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“A great friend of Eawag”

November 8, 2021,

A new special publication is dedicated to the American scientist Jim Morgan, whose work in the field of aquatic chemistry also left its mark on Eawag.

“He was a great friend of Eawag,” says Janet Hering, Director of the aquatic research institute Eawag. James (Jim) Morgan was an American environmental scientist and engineer who died in 2020 at the age of 88. The current issue of the scientific journal “Environmental Science & Technology” (ES&T), of which Morgan was the founding editor and first editor-in-chief, is dedicated to Morgan’s intellectual legacy. Hering contributed significantly to the special publication and also wrote the editorial.

The current special issue of ES&T is dedicated to water scientist Jim Morgan.
(Photo: ACS Publications)

Mentor and educator

Hering’s main professional interaction with Morgan was when they both worked at the California Institute of Technology (Caltech) in Pasadena, USA, from 1996 to 2000. Looking back, she remarks: “Jim was always very generous with his time and supportive of his younger colleagues. I benefited from him as a mentor. He was at heart an educator.” In 1970, the textbook Aquatic Chemistry was published, which Morgan co-authored with Werner Stumm, who was director of Eawag from 1970 to 1992. The book became a widely cited standard work and was mentioned when Morgan and Stumm were awarded the Stockholm Water Prize in 1999.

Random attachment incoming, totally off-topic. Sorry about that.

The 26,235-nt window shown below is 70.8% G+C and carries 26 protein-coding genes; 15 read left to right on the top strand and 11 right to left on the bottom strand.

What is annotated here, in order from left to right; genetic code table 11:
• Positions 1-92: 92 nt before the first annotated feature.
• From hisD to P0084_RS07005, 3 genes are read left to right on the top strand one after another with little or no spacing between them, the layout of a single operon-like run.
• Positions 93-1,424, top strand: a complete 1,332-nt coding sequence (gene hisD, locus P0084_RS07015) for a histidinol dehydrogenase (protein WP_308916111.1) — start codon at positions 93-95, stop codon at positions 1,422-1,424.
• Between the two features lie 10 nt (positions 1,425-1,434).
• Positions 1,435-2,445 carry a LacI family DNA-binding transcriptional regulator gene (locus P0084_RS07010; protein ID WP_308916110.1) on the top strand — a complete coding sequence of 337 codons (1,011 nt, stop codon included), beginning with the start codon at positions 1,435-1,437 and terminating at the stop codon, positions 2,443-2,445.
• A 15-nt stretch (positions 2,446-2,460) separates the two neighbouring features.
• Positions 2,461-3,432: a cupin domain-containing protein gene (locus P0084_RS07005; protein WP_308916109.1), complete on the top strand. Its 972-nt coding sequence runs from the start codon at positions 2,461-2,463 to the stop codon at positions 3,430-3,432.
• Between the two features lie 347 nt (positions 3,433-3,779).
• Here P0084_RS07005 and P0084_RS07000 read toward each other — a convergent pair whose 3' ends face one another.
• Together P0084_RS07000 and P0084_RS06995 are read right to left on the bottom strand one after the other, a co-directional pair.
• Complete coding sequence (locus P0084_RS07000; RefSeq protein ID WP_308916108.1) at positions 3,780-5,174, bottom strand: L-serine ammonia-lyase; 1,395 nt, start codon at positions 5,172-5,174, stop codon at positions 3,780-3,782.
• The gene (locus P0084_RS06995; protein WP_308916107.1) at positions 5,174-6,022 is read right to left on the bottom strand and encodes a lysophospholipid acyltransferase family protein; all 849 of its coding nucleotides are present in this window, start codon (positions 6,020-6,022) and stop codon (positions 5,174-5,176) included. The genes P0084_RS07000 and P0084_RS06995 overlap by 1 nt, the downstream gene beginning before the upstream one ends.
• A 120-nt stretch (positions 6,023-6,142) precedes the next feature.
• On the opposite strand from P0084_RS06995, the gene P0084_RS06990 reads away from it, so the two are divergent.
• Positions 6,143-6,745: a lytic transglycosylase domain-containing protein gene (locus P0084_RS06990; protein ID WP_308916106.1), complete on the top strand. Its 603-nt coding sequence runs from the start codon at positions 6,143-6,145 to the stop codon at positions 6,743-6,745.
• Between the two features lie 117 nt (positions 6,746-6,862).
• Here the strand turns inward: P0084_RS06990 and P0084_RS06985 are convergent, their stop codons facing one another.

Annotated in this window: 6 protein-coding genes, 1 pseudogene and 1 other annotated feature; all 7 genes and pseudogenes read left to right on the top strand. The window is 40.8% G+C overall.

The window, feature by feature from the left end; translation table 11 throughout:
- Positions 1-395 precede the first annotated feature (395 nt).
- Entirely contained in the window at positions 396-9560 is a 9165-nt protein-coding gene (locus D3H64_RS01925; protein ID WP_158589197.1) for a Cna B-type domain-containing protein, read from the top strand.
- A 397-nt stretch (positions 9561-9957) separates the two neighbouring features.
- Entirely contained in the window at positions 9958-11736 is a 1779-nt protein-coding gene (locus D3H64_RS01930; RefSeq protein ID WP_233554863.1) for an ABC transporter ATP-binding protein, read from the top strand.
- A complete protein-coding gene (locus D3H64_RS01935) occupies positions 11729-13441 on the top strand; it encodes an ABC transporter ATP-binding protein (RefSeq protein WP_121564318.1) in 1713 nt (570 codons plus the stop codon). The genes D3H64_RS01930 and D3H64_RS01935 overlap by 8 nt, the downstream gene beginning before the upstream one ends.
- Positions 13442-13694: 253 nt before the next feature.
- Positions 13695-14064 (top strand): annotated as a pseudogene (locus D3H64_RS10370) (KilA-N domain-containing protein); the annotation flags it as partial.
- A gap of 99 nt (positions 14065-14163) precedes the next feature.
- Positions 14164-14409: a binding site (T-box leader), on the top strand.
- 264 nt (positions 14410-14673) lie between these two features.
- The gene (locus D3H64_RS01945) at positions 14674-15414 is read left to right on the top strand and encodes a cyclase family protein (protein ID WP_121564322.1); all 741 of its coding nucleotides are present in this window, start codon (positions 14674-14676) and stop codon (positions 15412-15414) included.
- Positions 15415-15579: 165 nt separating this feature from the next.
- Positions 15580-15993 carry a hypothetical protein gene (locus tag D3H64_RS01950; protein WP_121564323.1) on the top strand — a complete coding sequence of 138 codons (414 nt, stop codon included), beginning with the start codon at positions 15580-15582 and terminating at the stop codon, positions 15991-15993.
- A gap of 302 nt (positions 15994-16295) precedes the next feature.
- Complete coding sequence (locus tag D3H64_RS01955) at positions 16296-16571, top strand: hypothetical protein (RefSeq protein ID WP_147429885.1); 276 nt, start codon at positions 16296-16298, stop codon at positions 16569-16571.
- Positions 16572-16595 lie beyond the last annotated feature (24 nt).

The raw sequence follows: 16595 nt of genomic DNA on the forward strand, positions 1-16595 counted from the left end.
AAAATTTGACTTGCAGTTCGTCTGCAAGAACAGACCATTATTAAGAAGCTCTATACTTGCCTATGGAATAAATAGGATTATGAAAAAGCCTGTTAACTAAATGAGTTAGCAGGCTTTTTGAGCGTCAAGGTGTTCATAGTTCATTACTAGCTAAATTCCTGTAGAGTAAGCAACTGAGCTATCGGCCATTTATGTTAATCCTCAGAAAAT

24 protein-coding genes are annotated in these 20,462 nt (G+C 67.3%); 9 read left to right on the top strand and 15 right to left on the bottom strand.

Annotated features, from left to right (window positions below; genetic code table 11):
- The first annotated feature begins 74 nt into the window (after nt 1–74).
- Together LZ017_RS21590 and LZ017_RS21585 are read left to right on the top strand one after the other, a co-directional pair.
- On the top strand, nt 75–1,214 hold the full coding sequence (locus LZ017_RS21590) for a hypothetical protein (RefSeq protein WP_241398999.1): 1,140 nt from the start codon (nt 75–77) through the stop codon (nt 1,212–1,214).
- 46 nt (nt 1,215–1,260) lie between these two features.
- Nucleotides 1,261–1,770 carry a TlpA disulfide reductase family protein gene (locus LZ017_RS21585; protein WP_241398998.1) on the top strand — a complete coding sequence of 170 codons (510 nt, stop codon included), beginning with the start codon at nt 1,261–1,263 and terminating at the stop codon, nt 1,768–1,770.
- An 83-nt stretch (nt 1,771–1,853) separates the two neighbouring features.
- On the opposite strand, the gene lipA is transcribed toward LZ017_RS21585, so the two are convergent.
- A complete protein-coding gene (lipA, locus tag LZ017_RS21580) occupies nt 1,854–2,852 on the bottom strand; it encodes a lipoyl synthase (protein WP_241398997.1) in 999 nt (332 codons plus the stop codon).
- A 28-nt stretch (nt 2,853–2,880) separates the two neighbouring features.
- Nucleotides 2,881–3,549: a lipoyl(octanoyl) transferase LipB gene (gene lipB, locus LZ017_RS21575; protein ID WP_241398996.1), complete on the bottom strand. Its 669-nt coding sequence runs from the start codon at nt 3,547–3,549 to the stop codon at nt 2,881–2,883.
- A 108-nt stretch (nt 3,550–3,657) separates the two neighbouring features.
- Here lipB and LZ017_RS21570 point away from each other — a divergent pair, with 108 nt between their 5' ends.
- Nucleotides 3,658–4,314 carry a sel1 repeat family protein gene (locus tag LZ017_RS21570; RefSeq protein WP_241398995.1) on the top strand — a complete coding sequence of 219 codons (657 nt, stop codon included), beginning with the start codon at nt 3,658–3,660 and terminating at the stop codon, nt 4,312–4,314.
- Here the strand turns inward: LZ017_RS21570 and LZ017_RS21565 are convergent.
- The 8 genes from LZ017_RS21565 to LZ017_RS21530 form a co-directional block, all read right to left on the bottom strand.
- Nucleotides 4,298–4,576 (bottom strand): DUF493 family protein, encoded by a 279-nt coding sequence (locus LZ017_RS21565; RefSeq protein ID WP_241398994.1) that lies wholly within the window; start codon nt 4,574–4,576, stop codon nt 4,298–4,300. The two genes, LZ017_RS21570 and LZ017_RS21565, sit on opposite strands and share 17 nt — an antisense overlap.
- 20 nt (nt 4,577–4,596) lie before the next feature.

Morgan completed his doctorate in wastewater treatment with Werner Stumm at Harvard University in the 1960s. The two stayed in touch when Stumm moved to Eawag in 1970. “The first time I met Jim was at Eawag, when we both took part in a workshop on aquatic chemical kinetics in 1989. I was a postdoc with Werner Stumm at the time,” recalls Hering. The friendship between Stumm and Morgan also left its mark on Eawag.

Participants in a workshop on aquatic chemical kinetics held at Eawag in 1989: Jim Morgan, Werner Stumm and current Eawag Director Janet Hering were among the participants.
(Photo: Eawag)

Interestingly, the first non-US office of ES&T was also located at Eawag from 2000 to 2007, initiated by the then director Alexander Zehnder. Even today, two Eawag scientists are on the editorial advisory board of the journal.

Eawag enables open access

The articles in the special issue are available free of charge to all interested parties. Eawag finances open access together with the ACS publishing house. Read the special issue “Tribute to James J. Morgan”.

Cover picture: Caltech Archives

Created by Annette Ryser